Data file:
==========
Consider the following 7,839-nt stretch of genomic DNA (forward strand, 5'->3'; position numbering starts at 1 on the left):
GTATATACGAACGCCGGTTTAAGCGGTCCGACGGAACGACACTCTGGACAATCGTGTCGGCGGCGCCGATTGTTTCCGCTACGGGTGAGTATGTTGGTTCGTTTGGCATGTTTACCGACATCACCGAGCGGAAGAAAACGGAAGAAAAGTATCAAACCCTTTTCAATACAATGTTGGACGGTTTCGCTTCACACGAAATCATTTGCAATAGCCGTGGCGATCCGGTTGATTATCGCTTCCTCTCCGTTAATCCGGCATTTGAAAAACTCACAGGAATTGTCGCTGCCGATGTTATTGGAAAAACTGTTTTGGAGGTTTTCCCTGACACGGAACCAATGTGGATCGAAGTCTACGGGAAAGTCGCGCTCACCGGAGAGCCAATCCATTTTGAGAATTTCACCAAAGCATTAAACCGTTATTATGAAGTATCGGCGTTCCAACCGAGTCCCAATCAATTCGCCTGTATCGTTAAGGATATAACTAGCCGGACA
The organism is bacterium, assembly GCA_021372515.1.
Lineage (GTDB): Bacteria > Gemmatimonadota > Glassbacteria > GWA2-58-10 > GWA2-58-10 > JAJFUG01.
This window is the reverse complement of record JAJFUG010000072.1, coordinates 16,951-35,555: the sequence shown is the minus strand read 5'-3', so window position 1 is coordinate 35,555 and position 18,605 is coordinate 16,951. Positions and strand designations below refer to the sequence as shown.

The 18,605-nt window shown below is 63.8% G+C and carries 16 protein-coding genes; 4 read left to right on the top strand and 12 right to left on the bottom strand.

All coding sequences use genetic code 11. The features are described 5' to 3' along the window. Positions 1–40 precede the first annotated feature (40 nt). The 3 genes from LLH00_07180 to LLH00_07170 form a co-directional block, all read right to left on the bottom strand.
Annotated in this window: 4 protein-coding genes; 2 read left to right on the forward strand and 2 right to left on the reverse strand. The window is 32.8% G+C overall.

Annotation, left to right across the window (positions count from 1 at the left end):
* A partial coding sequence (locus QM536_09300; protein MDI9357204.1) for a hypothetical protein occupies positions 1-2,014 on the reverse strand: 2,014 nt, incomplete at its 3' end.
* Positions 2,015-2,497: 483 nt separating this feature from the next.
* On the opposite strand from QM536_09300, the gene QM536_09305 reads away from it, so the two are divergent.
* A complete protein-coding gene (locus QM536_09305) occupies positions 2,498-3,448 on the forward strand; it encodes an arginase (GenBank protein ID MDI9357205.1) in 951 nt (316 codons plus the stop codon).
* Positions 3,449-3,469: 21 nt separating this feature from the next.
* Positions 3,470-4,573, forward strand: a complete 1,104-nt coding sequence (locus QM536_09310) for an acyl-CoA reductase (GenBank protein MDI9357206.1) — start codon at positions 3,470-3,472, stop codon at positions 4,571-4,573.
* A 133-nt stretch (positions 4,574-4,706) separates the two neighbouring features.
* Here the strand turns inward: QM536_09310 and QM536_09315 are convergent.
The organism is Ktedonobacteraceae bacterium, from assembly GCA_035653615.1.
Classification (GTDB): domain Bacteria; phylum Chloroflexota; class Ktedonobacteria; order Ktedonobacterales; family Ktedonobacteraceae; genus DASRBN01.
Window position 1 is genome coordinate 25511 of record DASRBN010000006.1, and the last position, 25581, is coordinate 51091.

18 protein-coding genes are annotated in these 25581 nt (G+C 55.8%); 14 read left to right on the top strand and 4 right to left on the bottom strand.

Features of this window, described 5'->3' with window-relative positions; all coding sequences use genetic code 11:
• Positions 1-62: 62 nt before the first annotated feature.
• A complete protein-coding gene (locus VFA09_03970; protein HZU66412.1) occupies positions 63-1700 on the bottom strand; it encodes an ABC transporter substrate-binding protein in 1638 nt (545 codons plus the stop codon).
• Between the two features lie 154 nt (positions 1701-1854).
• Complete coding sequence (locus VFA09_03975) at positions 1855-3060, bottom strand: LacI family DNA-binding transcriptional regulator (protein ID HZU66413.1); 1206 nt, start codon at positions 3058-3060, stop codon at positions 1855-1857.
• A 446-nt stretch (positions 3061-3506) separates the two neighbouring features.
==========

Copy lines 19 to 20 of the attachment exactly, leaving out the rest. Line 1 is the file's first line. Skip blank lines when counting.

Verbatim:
Classification (GTDB): domain Bacteria; phylum Chloroflexota; class Ktedonobacteria; order Ktedonobacterales; family Ktedonobacteraceae; genus DASRBN01.
Window position 1 is genome coordinate 25511 of record DASRBN010000006.1, and the last position, 25581, is coordinate 51091.